6. Kashtira Riseheart, Kashtira Arise-Heart, Pressured Planet Wraitsoth and all of the new Kashtira cards

The dawn of a new Kasht-era

Kashtira is the headline archetype in Photon Hypernova. | Image credit: Konami

It’s one thing to bring up all these cards from Photon Hypernova with the versatility to be splashed in many decks or offer the strength necessary to elevate their archetype to the next level… but as we noted at the start of this list, there is one archetype everyone has their eyes on with this latest set - and that’s Kashtira.

The Kashtira archetype is centred primarily around banishing cards from your opponent face-down while locking them out of combating your board by preventing them from using their monster, spell and trap cards through the effect of Kashtira Shangri-Ira. Shangri-Ira was released in Darkwing Blast and while face-up can block zones on the field each time an opponent’s card is banished, plus it can be protected from destruction by detaching materials.

What much of this new support offers is a way to activate this zone-blocking effect more often and more consistently, and quickly bring out Shangri-Ira and other board-ruining monsters. Take Kashtira Wildheart. Although a Level 4 in a deck revolving around Level 7 Xyz monsters, Riseheart is easily special summoned when another Kashtira is on the field - a condition easily achieved with searchers like the new field spell Pressured Planet Wraitsoth, which can call either Unicorn or Fenrir who can be special summoned provided you control no monsters.

A Yu-Gi-Oh! beginner tries to playMaster DuelWatch on YouTube

Provided it was normal or special summoned, Riseheart can then banish a Kashtira in deck to banish three cards from the top of your opponent’s deck facedown before increasing its level to 7. If Shangri-Ira was already on the field? Congratulations, you just blocked one of their zones. If it wasn’t? You now have a level 7 Kashtira to bring it right out.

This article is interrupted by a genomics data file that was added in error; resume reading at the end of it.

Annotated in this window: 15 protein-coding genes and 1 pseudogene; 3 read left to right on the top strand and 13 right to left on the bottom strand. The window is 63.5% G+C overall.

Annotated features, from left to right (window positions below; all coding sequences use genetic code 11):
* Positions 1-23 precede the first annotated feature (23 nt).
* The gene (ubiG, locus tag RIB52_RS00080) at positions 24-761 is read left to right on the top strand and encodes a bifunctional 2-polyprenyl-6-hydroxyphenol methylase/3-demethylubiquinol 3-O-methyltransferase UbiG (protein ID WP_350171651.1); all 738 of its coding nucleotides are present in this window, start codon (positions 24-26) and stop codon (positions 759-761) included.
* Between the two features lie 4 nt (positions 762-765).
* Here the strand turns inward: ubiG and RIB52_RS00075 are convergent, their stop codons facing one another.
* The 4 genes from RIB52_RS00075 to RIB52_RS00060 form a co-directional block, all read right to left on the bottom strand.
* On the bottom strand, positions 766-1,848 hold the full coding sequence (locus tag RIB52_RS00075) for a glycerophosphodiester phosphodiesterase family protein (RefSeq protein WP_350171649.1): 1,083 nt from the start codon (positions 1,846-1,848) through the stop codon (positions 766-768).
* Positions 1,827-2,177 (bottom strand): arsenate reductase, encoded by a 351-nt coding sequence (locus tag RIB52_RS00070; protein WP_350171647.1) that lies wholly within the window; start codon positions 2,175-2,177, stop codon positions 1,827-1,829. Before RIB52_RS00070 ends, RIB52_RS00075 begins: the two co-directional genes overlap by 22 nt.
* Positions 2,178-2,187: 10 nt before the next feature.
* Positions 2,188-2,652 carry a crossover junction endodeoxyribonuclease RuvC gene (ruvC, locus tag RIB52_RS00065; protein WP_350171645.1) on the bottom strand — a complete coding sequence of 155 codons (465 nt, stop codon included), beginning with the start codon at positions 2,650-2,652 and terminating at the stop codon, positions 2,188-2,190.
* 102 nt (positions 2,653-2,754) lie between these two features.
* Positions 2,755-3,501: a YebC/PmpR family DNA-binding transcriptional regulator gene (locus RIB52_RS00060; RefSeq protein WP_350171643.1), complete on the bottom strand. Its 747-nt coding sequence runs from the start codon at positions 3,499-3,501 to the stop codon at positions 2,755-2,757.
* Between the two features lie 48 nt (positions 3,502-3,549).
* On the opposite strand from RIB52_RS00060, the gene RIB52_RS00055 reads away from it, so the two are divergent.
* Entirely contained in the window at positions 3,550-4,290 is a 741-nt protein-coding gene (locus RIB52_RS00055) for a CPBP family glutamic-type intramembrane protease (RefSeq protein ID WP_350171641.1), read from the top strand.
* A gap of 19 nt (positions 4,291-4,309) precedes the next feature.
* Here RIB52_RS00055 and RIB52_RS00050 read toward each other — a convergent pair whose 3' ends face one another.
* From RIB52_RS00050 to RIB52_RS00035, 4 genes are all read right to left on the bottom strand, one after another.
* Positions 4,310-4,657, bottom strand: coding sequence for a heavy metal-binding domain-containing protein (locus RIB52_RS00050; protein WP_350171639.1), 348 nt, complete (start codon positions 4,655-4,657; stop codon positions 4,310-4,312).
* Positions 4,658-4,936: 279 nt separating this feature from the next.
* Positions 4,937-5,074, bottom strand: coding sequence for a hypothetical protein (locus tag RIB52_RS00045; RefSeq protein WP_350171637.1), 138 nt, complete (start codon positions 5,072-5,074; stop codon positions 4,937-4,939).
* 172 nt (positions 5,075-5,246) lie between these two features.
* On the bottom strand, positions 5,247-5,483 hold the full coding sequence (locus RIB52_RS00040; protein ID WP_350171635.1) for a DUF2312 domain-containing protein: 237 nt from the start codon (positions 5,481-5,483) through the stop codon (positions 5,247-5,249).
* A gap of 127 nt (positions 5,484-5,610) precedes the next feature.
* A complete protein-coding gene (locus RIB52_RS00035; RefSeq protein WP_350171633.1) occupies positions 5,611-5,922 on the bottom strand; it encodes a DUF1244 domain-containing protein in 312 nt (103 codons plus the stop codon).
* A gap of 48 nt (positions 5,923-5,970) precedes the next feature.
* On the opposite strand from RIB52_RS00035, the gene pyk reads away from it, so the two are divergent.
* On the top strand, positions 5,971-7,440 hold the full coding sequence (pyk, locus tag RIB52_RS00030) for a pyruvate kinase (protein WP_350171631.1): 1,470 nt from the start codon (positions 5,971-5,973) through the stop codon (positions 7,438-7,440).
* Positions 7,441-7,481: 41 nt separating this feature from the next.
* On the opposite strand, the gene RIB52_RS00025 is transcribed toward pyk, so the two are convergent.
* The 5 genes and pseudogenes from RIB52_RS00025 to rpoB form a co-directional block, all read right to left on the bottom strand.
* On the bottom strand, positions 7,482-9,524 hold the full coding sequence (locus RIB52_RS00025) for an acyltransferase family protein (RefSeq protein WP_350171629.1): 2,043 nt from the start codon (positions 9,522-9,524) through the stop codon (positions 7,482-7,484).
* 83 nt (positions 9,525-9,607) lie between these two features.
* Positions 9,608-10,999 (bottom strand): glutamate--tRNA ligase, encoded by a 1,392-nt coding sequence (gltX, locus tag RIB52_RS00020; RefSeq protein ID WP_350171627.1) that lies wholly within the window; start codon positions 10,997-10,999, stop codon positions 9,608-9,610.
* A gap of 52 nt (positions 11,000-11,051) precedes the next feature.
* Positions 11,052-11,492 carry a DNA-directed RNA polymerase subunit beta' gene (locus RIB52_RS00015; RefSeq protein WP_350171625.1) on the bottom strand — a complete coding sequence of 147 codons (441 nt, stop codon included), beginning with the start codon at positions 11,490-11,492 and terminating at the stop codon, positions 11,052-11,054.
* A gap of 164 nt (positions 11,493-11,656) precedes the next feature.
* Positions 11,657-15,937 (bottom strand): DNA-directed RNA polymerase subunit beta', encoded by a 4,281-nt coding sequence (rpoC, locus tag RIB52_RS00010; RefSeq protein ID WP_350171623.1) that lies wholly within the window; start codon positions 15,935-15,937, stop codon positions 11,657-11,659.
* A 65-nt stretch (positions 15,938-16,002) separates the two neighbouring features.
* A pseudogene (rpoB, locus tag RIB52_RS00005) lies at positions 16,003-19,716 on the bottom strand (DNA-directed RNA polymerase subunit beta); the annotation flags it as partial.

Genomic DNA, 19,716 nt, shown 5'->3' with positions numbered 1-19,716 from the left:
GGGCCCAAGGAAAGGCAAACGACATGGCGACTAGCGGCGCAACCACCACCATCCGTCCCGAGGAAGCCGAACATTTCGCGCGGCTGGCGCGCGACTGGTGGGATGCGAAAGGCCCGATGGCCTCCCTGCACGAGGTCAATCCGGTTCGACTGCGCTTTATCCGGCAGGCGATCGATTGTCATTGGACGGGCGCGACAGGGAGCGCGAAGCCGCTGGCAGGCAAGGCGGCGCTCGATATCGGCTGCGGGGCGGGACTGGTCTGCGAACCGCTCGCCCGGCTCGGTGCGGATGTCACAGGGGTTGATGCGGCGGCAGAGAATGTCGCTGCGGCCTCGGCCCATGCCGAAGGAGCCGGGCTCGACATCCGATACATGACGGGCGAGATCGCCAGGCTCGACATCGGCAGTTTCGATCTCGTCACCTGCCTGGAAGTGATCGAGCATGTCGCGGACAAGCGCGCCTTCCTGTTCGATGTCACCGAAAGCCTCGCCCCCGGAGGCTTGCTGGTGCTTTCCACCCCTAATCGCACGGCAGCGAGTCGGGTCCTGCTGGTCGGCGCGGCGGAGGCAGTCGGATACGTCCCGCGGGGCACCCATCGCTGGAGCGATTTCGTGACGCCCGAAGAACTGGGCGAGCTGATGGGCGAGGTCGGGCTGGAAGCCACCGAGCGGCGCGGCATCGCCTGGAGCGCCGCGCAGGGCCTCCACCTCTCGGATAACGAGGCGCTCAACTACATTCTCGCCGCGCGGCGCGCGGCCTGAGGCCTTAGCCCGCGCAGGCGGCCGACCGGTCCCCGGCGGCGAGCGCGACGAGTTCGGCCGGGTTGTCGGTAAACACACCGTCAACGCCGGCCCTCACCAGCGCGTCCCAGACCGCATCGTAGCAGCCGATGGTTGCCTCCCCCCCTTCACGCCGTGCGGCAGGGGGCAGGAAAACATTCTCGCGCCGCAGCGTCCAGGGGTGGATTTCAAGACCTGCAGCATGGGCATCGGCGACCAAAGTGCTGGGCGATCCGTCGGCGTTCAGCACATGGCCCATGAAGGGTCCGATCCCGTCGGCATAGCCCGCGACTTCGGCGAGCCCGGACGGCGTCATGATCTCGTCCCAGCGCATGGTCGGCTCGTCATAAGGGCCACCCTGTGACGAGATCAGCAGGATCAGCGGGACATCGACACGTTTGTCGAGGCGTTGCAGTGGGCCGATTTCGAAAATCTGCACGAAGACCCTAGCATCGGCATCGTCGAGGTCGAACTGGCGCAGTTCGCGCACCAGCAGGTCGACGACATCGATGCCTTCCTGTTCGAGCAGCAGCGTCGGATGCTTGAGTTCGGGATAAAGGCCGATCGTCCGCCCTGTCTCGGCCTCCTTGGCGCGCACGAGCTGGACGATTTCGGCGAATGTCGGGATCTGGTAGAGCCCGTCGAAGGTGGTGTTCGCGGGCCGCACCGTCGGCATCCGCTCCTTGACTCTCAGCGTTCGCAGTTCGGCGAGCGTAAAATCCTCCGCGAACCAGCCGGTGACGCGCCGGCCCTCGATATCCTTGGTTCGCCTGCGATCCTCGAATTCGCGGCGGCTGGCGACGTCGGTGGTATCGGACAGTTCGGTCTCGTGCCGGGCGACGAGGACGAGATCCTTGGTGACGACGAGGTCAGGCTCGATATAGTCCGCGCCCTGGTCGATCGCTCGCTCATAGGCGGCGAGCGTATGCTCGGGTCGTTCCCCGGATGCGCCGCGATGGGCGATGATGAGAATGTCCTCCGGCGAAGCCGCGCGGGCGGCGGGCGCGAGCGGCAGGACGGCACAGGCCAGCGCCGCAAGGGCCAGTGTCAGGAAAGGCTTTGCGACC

That is, if you don’t just choose to bring out the new Xyz, Arise-Heart. While it does require three Level 7 Monsters to bring out, it can also be summoned with just one Kashtira if the effect of Shangri-Ira was activated that turn successfully. Now, any card sent to the graveyard is banished (albeit not facedown), while endlessly gaining new materials once per chain if a card is banished by attaching it to the card. If that wasn’t enough, you can detach three materials once per turn to banish a card on the field face down, making it near-impossible to retrieve.

Suddenly, with an all-new searcher, a flexible banisher like Riseheart and a new Xyz in Arise-Heart that, unlike Shangri-Ira, can be an offensive force with 3000 ATK, it’s understandable why the Kashtira deck was so hotly anticipated before Photon Hypernova’s release. This is before discussing cards like Kashtiratheosis, which can help to special summon new Kashtira monsters from your deck that are a different attribute to the one targeted by this effect upon activation, while gaining an additional effect to add a banished Kashtira (except Kashtiratheosis) to hand if Kashtiratheosis is banished. Which now, thanks to cards like Arise-Heart, became even easier.

It’s hard not to come out of Photon Hypernova recognising just how strong this set is, whether you play Kashtira or one of the many archetypes that can benefit from new generic staples or support. Already the set is impacting the metagame with the meteoric rise of Kashtira, but its full impact on the meta is one that will only become more pronounced as time passes. Welcome to Yu-Gi-Oh in 2023!